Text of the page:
Cross the former Michael Reese Hospital site off the list of potential locations for a future Chicago casino.
Neighbors in Bronzeville have been “adamant” that the idea of putting a casino on the 49-acre lakefront property has been “off the table for some time,” according to a statement released Tuesday by Alderman Sophia King (4th), whose ward includes the site.
Decades of speculation around a potential city casino suddenly became real Sunday when the state General Assembly approved a sweeping package of bills that would legalize sports betting and provide for the construction of six casinos around the state, with the largest in Chicago.
The casino could be carved into any of the neighborhood-scale mega-projects being planned around the city, including the Burnham Lakefront, the 100-acre mixed-use plan envisioned by Farpoint Development and a coalition of other firms on the Michael Reese site.
But King wrote Tuesday the development team will answer to a neighborhood advisory committee, and that “the community has consistently opposed a casino on the site.”
“The Michael Reese Advisory Committee has honored this strong sentiment and has been diligently working with Farpoint Development on the highest and best use of the land,” the alderman continued. “They are proposing a vibrant mixed-use development consisting of residential, commercial and community space that also pays homage to Michael Reese Hospital and the greater Bronzeville community.”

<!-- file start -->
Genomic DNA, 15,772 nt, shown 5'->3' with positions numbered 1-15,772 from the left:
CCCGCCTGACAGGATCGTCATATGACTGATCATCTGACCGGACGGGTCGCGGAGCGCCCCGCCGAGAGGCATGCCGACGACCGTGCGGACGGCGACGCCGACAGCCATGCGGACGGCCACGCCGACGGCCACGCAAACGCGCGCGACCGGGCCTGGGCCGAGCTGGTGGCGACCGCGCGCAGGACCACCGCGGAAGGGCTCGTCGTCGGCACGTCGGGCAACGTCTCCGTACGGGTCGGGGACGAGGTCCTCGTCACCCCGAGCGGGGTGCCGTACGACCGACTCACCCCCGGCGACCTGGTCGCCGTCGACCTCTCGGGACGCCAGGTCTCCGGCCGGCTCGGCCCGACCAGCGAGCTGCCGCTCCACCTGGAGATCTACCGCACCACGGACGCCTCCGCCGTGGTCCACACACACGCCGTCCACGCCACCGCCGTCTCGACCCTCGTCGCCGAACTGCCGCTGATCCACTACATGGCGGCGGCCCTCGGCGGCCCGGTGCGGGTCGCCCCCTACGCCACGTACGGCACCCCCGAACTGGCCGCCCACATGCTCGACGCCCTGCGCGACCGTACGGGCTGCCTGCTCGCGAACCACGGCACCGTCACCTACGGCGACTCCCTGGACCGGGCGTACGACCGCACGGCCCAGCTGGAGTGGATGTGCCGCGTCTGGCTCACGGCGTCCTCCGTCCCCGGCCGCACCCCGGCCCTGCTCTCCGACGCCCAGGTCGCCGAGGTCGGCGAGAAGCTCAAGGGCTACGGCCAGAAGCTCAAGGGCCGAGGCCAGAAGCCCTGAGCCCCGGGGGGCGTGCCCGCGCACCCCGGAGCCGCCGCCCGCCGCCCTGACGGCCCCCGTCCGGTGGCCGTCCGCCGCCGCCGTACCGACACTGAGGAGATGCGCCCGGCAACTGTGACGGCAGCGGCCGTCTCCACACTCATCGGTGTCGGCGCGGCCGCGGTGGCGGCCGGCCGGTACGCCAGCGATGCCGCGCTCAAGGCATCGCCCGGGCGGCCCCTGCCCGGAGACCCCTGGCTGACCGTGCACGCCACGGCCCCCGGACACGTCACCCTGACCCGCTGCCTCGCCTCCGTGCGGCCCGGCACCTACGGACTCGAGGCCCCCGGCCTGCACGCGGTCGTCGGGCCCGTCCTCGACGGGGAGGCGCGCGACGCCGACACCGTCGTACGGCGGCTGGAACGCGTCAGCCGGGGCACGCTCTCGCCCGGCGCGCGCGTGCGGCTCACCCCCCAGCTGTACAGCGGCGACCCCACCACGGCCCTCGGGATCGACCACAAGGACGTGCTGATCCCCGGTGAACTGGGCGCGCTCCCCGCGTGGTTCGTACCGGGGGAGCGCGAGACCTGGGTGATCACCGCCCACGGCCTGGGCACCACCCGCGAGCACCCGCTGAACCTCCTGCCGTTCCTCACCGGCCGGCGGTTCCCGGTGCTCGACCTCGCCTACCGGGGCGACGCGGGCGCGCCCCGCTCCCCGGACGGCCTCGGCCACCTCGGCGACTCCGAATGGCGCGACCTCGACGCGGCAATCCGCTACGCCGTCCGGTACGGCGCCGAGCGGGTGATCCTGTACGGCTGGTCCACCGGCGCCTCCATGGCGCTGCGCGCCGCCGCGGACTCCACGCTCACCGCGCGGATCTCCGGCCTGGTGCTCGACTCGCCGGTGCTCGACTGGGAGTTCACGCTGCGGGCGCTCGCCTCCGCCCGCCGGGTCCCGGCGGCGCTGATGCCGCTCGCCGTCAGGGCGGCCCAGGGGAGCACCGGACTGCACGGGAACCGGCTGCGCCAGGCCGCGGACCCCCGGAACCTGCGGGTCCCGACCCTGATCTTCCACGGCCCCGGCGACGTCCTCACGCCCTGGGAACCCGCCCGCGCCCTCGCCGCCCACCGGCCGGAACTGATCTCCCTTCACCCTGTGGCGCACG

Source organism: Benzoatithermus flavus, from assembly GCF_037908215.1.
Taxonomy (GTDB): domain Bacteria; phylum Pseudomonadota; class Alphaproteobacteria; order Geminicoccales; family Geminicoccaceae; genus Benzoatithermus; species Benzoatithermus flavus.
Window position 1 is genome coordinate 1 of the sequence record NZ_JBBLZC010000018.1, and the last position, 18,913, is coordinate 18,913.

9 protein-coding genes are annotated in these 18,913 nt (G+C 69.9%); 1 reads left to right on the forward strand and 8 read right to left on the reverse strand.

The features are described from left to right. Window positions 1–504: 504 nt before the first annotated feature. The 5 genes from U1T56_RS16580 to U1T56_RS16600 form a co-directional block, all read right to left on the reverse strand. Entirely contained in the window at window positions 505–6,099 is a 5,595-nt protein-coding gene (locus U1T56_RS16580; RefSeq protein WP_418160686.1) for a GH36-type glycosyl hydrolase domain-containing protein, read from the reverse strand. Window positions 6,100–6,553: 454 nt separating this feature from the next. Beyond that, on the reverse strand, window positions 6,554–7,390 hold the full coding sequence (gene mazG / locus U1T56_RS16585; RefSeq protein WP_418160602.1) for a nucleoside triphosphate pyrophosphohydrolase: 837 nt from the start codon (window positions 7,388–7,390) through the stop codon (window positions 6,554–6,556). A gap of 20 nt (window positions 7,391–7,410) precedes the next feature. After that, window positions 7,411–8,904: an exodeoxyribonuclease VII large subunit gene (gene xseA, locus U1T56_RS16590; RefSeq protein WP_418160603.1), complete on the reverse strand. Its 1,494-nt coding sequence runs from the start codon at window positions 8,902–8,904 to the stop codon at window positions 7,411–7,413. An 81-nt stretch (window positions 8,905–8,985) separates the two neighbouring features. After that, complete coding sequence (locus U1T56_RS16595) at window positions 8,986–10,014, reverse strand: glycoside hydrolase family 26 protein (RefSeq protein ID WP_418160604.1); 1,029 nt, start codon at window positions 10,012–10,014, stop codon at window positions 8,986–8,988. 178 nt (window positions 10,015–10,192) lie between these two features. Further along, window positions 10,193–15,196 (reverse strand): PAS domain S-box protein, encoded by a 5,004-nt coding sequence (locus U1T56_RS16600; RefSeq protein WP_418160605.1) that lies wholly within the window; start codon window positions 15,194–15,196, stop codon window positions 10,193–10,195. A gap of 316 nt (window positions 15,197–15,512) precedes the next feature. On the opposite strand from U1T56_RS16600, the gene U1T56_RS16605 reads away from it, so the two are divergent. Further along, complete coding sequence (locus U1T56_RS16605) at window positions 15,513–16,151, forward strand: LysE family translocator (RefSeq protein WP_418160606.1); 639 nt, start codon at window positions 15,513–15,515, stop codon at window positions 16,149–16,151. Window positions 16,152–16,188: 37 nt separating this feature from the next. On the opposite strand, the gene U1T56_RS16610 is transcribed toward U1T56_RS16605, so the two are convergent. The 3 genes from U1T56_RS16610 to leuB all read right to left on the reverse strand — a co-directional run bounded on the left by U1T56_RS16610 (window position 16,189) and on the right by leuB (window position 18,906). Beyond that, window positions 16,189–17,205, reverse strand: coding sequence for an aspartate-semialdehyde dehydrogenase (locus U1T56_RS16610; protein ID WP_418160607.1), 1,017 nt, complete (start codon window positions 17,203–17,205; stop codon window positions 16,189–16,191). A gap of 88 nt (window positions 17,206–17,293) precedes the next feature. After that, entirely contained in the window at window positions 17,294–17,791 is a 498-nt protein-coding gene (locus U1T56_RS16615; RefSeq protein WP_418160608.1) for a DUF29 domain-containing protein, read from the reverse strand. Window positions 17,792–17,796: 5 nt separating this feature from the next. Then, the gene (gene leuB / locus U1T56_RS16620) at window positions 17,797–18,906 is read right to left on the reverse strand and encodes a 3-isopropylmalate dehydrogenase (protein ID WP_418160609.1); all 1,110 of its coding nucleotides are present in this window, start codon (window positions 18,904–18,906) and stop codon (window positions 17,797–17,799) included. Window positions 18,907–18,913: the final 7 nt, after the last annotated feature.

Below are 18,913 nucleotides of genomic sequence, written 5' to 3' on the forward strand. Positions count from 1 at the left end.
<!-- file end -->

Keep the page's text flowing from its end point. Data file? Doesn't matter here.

Nearly two years after city leaders selected Farpoint to redevelop the site, the firm has not reached any formal agreement to buy the city-owned property.
Even as new Mayor Lori Lightfoot tries to chip away at the long-standing norm of “aldermanic privilege,” council members wield outsized power over any new development proposed in their wards. That’s how Alderman Brian Hopkins (2nd) was able to force major changes to Sterling Bay’s plan for Lincoln Yards, including the elimination of a plan for a 20,000-seat soccer stadium on the 55-acre site.
Mayor Lori Lightfoot said Monday she would await the results of a study before she endorses a plan to build the casino on any specific site. But that did little to tamp down conjecture from leaders like Gov. J.B. Pritzker, who said the casino should go in a city neighborhood that’s been “left out” of the city’s economic growth, according to the Chicago Sun-Times.
A representative of Farpoint did not immediately respond to a request for comment on Tuesday, but Farpoint development director Elle Ramel told The Real Deal in December the firm has “no plans or future plans to put a casino” on the site.
If city leaders want to see a casino at Lincoln Yards or at Related Midwest’s planned 62-acre mixed-use campus called The 78, they would have to amend the development plans approved by the City Council in December and March. As currently written, the documents do not include gambling under a list of allowed uses.
Former Mayor Rahm Emanuel made a final pitch last year for a Chicago casino, suggesting a venue on the city’s Southeast Side could attract tourists from Indiana.